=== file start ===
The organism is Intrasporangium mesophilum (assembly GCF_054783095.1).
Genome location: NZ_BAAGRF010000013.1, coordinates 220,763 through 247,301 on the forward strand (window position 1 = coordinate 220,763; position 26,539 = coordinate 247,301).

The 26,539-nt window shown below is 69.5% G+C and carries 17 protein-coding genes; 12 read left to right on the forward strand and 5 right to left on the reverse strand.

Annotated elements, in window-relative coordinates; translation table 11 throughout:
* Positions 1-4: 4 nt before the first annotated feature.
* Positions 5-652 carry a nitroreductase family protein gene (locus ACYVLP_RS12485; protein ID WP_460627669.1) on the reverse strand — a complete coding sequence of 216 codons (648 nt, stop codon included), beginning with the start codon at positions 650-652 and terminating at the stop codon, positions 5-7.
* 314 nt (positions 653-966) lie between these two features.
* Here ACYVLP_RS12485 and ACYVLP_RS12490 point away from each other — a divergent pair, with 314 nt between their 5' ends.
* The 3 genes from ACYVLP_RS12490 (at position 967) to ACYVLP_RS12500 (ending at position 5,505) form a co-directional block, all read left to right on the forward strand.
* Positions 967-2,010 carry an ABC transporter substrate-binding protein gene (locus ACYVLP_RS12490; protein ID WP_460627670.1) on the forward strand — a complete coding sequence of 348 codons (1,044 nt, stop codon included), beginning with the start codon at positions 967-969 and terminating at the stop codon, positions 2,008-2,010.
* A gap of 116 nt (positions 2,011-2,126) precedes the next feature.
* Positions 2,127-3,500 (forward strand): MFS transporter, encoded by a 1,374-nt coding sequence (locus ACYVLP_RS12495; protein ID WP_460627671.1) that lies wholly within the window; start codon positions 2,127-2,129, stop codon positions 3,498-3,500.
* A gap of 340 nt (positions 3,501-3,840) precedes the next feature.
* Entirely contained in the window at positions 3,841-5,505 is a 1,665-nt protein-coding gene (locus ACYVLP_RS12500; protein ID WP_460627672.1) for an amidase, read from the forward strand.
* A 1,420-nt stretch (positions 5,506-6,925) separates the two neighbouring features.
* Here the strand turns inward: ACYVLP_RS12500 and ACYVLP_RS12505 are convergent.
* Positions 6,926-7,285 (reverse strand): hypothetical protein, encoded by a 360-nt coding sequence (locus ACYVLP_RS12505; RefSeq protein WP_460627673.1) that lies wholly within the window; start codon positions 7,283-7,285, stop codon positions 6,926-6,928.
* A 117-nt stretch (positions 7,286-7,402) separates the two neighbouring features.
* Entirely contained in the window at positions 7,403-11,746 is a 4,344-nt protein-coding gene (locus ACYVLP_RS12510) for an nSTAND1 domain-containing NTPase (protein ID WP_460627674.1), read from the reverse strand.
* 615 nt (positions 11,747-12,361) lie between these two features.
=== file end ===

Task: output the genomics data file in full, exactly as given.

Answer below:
The organism is Intrasporangium mesophilum (assembly GCF_054783095.1).
Genome location: NZ_BAAGRF010000013.1, coordinates 220,763 through 247,301 on the forward strand (window position 1 = coordinate 220,763; position 26,539 = coordinate 247,301).

The 26,539-nt window shown below is 69.5% G+C and carries 17 protein-coding genes; 12 read left to right on the forward strand and 5 right to left on the reverse strand.

Annotated elements, in window-relative coordinates; translation table 11 throughout:
* Positions 1-4: 4 nt before the first annotated feature.
* Positions 5-652 carry a nitroreductase family protein gene (locus ACYVLP_RS12485; protein ID WP_460627669.1) on the reverse strand — a complete coding sequence of 216 codons (648 nt, stop codon included), beginning with the start codon at positions 650-652 and terminating at the stop codon, positions 5-7.
* 314 nt (positions 653-966) lie between these two features.
* Here ACYVLP_RS12485 and ACYVLP_RS12490 point away from each other — a divergent pair, with 314 nt between their 5' ends.
* The 3 genes from ACYVLP_RS12490 (at position 967) to ACYVLP_RS12500 (ending at position 5,505) form a co-directional block, all read left to right on the forward strand.
* Positions 967-2,010 carry an ABC transporter substrate-binding protein gene (locus ACYVLP_RS12490; protein ID WP_460627670.1) on the forward strand — a complete coding sequence of 348 codons (1,044 nt, stop codon included), beginning with the start codon at positions 967-969 and terminating at the stop codon, positions 2,008-2,010.
* A gap of 116 nt (positions 2,011-2,126) precedes the next feature.
* Positions 2,127-3,500 (forward strand): MFS transporter, encoded by a 1,374-nt coding sequence (locus ACYVLP_RS12495; protein ID WP_460627671.1) that lies wholly within the window; start codon positions 2,127-2,129, stop codon positions 3,498-3,500.
* A gap of 340 nt (positions 3,501-3,840) precedes the next feature.
* Entirely contained in the window at positions 3,841-5,505 is a 1,665-nt protein-coding gene (locus ACYVLP_RS12500; protein ID WP_460627672.1) for an amidase, read from the forward strand.
* A 1,420-nt stretch (positions 5,506-6,925) separates the two neighbouring features.
* Here the strand turns inward: ACYVLP_RS12500 and ACYVLP_RS12505 are convergent.
* Positions 6,926-7,285 (reverse strand): hypothetical protein, encoded by a 360-nt coding sequence (locus ACYVLP_RS12505; RefSeq protein WP_460627673.1) that lies wholly within the window; start codon positions 7,283-7,285, stop codon positions 6,926-6,928.
* A 117-nt stretch (positions 7,286-7,402) separates the two neighbouring features.
* Entirely contained in the window at positions 7,403-11,746 is a 4,344-nt protein-coding gene (locus ACYVLP_RS12510) for an nSTAND1 domain-containing NTPase (protein ID WP_460627674.1), read from the reverse strand.
* 615 nt (positions 11,747-12,361) lie between these two features.